“We’ve been able to get everyone together to … agree on which of the projects, if we had the money, we could we do right away and recommend that to the EPA,” said Marvin Mayorga, a staffer from Supervisor Greg Cox’ office, earlier this spring.
Mayorga said their study targets keeping beach closures in Imperial Beach to a minimum. It proposes building a new plant to treat sewage-filled stormwater rolling from the canyons on the Mexican side and sediment basins that can catch the polluted dirt and sand that comes with it.
That solution would cost over $400 million, more than USMCA’s funding can cover.
So far though, nobody is really talking about who would take responsibility for the ongoing operation and maintenance costs of whatever they build, let alone the aging wastewater system that already straddles the two countries.
Broken pipes and pumps are fixed in patches when money comes through from both federal governments or via the North American Development Bank.
But if it rains even just half an inch in Tijuana, enough water containing raw sewage tumbles from the Mexican cliffs that it would take 600 treatment plants the size of the Water Commission’s to treat, said David Avila, the Water Commission’s principal engineer, at a March 5 public meeting.
“If there’s some liquid coming down the river, we can capture and treat that. But if there’s rain, there’s no way we can capture all that water,” Avila said.
It’s also the underfunded pipes and pumps on the Mexican side – constructed in 1965 at a shared cost between the two countries – that haven’t been upgraded in a big way since President Lyndon B. Johnson put them there.
Commission staff said during the March 5 meeting it would take $4 million in plumbing materials plus an estimated $2.2 million per year for an annual maintenance team to support the infrastructure.
“Absolutely no one wants to step up and do operations and maintenance,” said Commissioner Jayne Harkins at that meeting.
Congress has left the agency that oversees the almost 2,000 miles span of the U.S-Mexico border with a flat budget of about $75 million per year since 2010. The agency’s costs increase with inflation at a rate of 3 percent per year, but its funding increased about 1.1 percent per year since then, according to a February report by the Government Accountability Office.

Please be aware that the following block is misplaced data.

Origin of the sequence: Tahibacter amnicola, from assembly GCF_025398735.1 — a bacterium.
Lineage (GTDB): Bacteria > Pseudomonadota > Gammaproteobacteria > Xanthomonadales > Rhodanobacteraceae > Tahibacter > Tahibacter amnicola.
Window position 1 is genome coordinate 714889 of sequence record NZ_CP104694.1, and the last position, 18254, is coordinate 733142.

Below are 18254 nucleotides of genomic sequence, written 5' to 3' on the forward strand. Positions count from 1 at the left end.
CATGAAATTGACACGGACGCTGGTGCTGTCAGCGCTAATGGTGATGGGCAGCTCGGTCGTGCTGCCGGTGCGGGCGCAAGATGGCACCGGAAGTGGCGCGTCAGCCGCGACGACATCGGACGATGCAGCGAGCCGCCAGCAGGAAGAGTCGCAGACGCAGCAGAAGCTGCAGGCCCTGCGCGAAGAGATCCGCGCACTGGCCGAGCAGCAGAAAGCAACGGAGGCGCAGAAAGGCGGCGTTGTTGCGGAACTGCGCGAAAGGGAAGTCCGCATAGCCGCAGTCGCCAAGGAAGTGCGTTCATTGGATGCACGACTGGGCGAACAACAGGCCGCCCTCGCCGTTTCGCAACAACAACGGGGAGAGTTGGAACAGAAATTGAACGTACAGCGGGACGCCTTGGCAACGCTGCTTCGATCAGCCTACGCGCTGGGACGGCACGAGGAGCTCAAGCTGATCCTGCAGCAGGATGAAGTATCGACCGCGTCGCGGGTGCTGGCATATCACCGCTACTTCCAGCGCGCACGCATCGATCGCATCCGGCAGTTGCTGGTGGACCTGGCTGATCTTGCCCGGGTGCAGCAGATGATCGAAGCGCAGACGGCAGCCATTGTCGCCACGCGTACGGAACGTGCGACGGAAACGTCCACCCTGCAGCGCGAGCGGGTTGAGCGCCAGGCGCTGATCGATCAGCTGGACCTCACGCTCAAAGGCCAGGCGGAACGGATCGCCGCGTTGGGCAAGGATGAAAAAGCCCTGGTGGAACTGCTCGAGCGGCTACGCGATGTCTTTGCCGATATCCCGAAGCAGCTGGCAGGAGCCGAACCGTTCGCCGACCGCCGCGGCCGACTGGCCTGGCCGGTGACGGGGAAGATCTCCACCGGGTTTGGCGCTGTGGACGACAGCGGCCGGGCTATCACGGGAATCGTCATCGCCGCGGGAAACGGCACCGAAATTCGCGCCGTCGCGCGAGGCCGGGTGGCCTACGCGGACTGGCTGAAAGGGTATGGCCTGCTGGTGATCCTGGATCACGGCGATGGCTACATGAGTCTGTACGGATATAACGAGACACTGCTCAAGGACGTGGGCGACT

That argument doesn’t satisfy Dedina.
“It doesn’t cost a lot of money to push a bulldozer in a water channel,” Dedina said, referencing the fact that sand and other sediment flowing from the canyons contribute to pipe back-ups and flooding.
Under the agreement staying federal litigation, it appears the Water Commission is going to do just that. The agency said it would spend $2 million to purchase trucks, pumps, meters and generators to help stop flows during the in between as EPA’s project selection process plays out.
Though the agency got about $10 million more for deferred maintenance projects this last budget cycle, it’s taking that $2 million from money that otherwise supports staff salaries and expenses, Sally Spener, an agency spokesperson, confirmed on Wednesday.
Concurrent with that work, the Water Commission is supposed to update the San Diego Water Quality Control Board on its efforts to comply with its Clean Water Act pollution discharge permit.
The board issued an investigative order in February against the Water Commission, alleging it was out of compliance with how it tests and reports on the quality of the water coming from Mexico’s canyons.
“We’re coming to call it the canyon of many colors. It’d be bright pink and another day, black as midnight,” Gibson said. “Those industrial releases seem to be more frequent than not in Tijuana but we simply don’t have a good handle on how large of an issue there is.”